Costa Express served ISO 14001 sustainability standard

Costa Coffee has been awarded the ISO 14001 International Standard for Environmental Management Systems for its self-serve 'Express' outlets, less than a week after the organisation was scrutinised for its approach to managing waste coffee cups.

Costa Express now operates more than 5,500 self-service coffee machines in nine international markets, with plans to expand to 8,000 machines by 2020. Photo:

Costa Express now operates more than 5,500 self-service coffee machines in nine international markets, with plans to expand to 8,000 machines by 2020. Photo:

The ISO 14001 certification, confirmed by the retailer today (2 August),  comes after a series of sustainability measures were applied across the Costa Express business, which now operates more than 5,500 machines and serves more than 80 million cups of coffee annually.

“Costa Express is committed to proactively managing its environmental impact,” said Costa Express’s managing director Murray McGowan. “Progress can only be demonstrated through effective measurement, which is why we hold ourselves to rigorous standards based on quality measurements and insights. These not only benefit the environment, but also reduce costs and improve efficiency within Costa Express.”

Increased efficiencies

Through its work with sustainability consultancy Simply Sustainable, Costa Express has increased efficiencies across the business, with a particular focus on energy use.

The machines themselves now incorporate insulated boilers to make them more efficient and reduce energy usage, leading to energy savings of around 400w a day. New boilers are now being supplied with the insulation fitted as standard, whilst all of the older boilers are being upgraded to include the insulation.  Costa Express is also now exploring how to optimise the amount of water required when using and cleaning the machines.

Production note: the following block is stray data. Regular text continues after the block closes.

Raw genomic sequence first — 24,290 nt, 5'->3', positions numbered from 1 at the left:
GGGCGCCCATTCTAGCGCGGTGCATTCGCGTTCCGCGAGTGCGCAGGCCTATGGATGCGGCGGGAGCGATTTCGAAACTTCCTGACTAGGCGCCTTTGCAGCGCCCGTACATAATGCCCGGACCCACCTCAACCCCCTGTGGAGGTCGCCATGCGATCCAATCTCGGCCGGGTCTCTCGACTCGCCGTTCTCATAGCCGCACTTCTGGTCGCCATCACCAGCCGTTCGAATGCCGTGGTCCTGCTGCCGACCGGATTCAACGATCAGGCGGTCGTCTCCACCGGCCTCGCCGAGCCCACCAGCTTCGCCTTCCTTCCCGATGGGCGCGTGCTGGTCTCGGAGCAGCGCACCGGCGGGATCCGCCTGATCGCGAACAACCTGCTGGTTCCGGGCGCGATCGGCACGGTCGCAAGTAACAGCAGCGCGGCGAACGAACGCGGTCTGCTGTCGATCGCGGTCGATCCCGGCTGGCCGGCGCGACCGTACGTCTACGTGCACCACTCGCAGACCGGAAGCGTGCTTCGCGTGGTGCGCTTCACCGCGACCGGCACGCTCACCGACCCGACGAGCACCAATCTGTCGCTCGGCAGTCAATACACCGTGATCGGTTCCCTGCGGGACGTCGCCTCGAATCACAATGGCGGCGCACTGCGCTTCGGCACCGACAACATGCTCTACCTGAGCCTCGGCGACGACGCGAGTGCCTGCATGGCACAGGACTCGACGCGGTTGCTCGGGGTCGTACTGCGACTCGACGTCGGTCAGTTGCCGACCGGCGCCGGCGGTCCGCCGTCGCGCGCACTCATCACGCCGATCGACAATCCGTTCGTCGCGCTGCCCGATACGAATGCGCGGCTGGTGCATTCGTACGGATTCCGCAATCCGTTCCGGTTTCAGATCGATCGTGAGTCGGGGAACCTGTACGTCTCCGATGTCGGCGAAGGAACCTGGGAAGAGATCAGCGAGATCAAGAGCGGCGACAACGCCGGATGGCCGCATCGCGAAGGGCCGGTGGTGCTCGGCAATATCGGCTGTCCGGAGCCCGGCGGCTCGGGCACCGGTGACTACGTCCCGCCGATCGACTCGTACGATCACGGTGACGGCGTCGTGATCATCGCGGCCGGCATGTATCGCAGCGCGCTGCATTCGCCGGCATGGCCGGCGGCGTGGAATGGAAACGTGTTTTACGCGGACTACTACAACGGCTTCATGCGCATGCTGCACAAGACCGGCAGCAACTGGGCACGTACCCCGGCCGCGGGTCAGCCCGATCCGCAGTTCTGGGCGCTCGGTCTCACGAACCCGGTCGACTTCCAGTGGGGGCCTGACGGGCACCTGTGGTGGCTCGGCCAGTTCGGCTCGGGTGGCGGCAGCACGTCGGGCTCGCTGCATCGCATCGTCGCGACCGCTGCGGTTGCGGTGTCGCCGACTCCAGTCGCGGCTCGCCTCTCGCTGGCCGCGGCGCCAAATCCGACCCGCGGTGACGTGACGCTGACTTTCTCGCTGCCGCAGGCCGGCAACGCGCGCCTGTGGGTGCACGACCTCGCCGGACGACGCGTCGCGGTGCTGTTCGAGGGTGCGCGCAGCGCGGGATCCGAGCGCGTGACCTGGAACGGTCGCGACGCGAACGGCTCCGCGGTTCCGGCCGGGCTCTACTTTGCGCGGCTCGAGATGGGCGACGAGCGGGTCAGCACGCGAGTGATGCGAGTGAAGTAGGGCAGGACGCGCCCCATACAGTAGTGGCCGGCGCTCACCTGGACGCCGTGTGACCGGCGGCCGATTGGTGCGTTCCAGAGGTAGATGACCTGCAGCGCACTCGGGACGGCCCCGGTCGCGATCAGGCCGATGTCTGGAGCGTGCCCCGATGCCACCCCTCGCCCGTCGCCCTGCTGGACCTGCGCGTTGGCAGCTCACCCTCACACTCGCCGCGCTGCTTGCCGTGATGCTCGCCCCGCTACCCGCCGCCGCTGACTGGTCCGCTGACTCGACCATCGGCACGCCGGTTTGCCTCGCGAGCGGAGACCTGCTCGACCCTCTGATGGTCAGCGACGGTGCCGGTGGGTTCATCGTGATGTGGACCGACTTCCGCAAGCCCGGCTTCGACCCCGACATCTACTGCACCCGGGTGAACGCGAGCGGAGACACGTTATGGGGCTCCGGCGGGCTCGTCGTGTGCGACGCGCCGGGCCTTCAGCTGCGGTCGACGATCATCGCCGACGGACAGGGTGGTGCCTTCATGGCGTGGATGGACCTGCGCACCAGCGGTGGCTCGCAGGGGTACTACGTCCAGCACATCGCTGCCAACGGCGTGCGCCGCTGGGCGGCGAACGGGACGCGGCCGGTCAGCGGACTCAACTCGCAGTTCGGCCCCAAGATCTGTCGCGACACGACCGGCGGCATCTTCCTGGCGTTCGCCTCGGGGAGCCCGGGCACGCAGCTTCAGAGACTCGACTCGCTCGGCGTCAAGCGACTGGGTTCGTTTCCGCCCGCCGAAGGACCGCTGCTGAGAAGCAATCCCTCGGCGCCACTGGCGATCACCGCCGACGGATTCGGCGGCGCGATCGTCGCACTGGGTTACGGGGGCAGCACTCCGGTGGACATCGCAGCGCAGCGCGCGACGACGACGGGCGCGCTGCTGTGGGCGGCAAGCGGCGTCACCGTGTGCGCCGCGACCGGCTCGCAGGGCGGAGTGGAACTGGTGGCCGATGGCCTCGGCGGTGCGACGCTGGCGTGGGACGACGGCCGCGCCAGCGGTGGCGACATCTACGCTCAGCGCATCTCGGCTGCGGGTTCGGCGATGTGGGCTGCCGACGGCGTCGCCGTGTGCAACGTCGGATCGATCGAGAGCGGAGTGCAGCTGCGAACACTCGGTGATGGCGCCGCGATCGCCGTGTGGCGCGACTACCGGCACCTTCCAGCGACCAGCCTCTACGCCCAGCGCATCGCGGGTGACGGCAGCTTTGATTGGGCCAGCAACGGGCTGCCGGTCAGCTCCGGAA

Meanwhile, the Costa Express fleet which supplies the machines now uses telematics (vehicle tracking) to optimise driver routes, reduce maintenance callouts and encourage more efficient driving by measuring fuel economy.

“Costa Express has worked tirelessly to integrate sustainable decision making in every part of the business,” said Simply Sustainable’s chief executive Nicola Stopps.

ISO 14001 revision

The brand now joins more than 324,000 other organisations that are certified to the ISO 14001 Standard, which essentially outlines how to put an effective environmental management system in place and is designed to help businesses remain commercially successful without overlooking environmental responsibilities.

Based on a ‘Plan-Check-Do-Review-Improve’ cycle, ISO 14001 was recently revised to become more integrated into core business processes, with an extra focus being placed on leadership and top management and communicational performance.

Around 40% of ISO 14001-certified businesses have saved at least £10,000 a year through the Standard, with some saving as much as £5m through improved environmental management, according to the Institute of Environmental Management and Assessment (IEMA). The majority of these savings were delivered through energy efficiency measures (71% of ISO 14001-certified businesses surveyed by IEMA) and improved waste management (64% of those surveyed). 

War on Waste

Costa Express’s ISO 14001 certification comes just days after Costa Coffee was vilified for “misleading the public” when it comes to the recyclability of coffee cups.

The Whitbread-owned company, which is Britain’s largest coffee seller, was the subject of scrutiny in the Hugh’s War on Waste TV programme, which revealed that more than 5,000 coffee cups are now thrown away every minute in the UK, but less than 1% of those are actually being recycled

Shortly before the show aired, Costa’s energy and environment manager Ollie Rosevear  confirmed to edie that the retailer is to remove the recycling symbol from all of its paper cups and is now trialling in-store recycling systems at 50 of its UK stores, as it plans to "lead the industry" in the fight against coffee cup waste.

Luke Nicholls


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